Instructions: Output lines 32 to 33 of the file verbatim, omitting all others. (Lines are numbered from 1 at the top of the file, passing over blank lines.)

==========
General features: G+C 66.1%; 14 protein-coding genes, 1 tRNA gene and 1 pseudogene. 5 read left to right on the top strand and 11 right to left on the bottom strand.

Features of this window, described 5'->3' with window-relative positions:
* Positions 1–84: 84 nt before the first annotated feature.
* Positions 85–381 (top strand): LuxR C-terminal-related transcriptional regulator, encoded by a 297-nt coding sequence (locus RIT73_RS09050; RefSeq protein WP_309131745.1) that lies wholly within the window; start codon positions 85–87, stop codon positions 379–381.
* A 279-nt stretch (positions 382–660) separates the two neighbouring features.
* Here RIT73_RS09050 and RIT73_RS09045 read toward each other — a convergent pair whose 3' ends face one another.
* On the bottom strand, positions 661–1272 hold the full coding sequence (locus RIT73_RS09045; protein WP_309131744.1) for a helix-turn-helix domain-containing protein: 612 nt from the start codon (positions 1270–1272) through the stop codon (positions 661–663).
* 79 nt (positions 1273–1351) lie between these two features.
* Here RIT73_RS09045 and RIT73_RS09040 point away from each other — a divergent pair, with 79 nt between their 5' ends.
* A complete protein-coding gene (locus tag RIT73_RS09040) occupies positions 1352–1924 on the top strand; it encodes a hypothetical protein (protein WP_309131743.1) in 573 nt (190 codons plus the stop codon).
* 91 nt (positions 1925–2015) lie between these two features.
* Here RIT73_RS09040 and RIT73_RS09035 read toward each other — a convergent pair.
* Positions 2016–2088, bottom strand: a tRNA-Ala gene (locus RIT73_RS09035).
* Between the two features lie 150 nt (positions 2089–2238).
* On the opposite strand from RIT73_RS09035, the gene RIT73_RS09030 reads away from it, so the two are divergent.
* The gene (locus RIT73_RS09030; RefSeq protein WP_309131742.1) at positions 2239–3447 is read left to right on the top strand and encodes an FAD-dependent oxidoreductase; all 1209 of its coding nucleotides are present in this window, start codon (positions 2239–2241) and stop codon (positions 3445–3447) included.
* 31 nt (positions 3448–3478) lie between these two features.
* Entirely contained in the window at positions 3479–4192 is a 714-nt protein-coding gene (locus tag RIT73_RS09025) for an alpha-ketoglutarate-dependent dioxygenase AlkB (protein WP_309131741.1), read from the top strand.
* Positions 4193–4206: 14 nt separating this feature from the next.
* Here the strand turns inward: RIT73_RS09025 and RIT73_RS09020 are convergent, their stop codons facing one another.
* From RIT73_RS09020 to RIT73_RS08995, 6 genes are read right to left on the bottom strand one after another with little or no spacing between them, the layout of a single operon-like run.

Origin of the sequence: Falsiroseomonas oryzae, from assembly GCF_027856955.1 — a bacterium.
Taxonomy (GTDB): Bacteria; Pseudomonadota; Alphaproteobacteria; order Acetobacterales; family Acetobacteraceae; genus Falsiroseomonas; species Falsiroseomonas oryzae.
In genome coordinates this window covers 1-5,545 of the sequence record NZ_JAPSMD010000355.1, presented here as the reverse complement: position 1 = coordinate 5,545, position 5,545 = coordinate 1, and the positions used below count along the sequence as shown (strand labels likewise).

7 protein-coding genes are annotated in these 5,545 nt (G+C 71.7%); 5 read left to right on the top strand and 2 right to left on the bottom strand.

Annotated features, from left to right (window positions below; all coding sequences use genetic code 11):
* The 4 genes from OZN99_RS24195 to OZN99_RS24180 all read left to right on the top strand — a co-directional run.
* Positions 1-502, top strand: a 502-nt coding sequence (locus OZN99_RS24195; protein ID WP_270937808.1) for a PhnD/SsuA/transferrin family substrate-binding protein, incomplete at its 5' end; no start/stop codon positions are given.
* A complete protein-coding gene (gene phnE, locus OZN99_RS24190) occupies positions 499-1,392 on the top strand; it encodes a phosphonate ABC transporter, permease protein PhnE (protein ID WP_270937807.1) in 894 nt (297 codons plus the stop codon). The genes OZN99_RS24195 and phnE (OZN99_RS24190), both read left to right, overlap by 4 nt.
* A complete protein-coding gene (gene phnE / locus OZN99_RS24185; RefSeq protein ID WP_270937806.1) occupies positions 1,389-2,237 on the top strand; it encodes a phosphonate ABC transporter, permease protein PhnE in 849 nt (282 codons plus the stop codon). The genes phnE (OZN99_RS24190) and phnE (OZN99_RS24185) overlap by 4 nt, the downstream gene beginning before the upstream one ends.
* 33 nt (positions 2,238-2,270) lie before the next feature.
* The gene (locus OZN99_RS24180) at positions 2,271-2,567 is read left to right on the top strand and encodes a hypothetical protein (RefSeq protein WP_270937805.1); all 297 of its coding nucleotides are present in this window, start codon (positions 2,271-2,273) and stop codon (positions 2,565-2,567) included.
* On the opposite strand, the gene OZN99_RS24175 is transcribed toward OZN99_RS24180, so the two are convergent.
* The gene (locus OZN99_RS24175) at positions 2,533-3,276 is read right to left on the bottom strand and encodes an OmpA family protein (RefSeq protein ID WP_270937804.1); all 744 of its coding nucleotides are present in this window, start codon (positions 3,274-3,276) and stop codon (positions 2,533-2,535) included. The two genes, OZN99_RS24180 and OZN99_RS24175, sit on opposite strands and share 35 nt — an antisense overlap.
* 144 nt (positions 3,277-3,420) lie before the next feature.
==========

* The gene (locus OZN99_RS24180) at positions 2,271-2,567 is read left to right on the top strand and encodes a hypothetical protein (RefSeq protein WP_270937805.1); all 297 of its coding nucleotides are present in this window, start codon (positions 2,271-2,273) and stop codon (positions 2,565-2,567) included.
* On the opposite strand, the gene OZN99_RS24175 is transcribed toward OZN99_RS24180, so the two are convergent.